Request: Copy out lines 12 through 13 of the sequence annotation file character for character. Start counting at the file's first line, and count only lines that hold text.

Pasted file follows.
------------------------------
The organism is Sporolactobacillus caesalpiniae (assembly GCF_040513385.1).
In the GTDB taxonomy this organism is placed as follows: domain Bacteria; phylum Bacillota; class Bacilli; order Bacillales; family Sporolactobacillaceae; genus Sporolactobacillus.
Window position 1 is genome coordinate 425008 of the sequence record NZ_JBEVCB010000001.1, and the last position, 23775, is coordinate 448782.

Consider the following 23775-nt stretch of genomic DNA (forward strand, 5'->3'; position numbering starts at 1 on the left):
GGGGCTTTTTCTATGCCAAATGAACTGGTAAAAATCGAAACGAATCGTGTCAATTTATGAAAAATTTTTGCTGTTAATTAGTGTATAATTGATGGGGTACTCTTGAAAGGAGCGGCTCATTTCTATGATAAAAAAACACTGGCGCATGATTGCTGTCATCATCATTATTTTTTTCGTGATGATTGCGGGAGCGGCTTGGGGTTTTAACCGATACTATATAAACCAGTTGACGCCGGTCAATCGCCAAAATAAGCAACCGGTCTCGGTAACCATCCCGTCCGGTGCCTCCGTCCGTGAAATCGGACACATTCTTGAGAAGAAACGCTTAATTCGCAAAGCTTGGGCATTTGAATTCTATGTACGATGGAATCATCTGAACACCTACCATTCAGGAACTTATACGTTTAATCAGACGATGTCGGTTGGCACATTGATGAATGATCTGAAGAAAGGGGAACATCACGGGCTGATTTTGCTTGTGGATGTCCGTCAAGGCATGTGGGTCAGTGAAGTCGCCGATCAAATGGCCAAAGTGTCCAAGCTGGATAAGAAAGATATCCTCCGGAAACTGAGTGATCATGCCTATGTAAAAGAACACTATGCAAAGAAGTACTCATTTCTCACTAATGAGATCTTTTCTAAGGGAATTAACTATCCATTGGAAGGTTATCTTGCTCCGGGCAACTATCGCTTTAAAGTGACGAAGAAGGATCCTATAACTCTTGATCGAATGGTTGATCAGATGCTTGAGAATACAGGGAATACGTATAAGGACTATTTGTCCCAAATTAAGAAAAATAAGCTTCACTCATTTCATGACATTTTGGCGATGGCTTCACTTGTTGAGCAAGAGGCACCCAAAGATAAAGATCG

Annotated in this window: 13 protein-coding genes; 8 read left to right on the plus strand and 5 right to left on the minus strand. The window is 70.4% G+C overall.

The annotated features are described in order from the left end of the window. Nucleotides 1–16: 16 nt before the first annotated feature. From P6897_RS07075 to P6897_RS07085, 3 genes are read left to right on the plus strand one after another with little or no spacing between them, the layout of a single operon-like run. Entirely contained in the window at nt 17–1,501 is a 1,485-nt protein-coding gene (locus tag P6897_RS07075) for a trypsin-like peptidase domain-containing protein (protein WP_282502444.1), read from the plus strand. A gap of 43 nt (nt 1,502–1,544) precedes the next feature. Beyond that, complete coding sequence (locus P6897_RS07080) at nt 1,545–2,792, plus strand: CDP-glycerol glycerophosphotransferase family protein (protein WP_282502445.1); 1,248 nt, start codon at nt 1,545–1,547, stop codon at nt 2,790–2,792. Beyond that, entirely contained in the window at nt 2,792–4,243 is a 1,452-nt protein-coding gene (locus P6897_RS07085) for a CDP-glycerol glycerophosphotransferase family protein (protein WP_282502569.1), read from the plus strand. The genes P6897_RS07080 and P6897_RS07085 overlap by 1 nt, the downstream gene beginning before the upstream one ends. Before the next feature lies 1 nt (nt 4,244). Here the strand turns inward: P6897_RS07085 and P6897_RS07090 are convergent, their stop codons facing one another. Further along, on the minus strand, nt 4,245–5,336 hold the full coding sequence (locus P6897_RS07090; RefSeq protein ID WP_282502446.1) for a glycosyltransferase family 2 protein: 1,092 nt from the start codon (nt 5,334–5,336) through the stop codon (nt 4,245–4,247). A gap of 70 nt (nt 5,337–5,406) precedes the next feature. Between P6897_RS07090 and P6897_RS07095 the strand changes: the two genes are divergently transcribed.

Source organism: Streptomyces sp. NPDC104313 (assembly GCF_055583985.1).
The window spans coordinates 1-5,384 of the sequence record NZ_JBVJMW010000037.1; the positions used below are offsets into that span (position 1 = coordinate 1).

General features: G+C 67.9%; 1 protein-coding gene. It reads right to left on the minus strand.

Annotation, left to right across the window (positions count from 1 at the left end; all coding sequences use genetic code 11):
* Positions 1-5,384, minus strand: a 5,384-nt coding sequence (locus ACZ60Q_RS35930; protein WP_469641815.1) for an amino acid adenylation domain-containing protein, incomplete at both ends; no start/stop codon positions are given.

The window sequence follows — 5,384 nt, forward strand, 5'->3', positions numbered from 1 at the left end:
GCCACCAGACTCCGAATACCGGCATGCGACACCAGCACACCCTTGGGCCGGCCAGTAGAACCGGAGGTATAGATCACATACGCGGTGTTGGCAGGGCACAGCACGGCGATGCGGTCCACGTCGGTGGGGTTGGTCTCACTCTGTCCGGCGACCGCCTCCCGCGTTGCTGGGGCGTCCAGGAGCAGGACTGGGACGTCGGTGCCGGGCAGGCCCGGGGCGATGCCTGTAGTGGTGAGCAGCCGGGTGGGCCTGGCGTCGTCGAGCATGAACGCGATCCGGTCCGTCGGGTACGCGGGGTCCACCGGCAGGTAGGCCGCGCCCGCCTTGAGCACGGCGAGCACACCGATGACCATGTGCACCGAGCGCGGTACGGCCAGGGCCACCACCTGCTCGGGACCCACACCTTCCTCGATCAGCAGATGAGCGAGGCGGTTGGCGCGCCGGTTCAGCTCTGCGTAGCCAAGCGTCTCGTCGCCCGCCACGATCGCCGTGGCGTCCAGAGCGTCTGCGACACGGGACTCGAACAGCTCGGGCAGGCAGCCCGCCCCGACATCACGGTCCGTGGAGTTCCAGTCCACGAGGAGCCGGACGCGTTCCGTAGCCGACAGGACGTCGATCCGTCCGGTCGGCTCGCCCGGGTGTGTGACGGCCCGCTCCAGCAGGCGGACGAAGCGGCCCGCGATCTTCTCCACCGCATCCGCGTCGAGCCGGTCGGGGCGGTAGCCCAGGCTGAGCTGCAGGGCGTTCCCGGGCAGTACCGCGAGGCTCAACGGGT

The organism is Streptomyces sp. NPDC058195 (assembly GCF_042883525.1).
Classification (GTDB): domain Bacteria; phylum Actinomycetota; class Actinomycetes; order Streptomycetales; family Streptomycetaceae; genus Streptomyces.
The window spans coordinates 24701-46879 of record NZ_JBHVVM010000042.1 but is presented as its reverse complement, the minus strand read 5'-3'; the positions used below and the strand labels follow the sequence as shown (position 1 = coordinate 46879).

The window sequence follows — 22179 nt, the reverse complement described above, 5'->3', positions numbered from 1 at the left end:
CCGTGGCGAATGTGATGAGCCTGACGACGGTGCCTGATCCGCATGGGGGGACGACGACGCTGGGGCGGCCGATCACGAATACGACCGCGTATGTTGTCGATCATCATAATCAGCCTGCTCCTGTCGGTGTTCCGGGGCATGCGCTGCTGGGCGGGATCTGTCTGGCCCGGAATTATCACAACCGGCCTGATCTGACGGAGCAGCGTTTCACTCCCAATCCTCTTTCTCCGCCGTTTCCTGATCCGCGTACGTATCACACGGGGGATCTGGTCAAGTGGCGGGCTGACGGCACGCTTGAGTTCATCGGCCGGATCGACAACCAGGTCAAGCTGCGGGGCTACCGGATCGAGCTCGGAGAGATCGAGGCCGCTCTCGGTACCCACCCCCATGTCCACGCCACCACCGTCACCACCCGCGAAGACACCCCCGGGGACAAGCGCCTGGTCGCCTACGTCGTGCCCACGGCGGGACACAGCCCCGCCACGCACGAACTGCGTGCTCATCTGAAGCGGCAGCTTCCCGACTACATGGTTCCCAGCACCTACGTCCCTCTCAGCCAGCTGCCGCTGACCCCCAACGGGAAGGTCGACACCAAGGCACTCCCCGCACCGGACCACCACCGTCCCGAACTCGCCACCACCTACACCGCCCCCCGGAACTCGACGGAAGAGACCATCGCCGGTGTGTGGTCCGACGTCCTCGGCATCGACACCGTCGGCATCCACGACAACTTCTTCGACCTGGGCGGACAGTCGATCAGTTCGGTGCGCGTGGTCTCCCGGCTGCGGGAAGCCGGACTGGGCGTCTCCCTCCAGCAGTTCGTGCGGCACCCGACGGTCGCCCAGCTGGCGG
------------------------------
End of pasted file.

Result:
* Positions 1-5,384, minus strand: a 5,384-nt coding sequence (locus ACZ60Q_RS35930; protein WP_469641815.1) for an amino acid adenylation domain-containing protein, incomplete at both ends; no start/stop codon positions are given.

The window sequence follows — 5,384 nt, forward strand, 5'->3', positions numbered from 1 at the left end: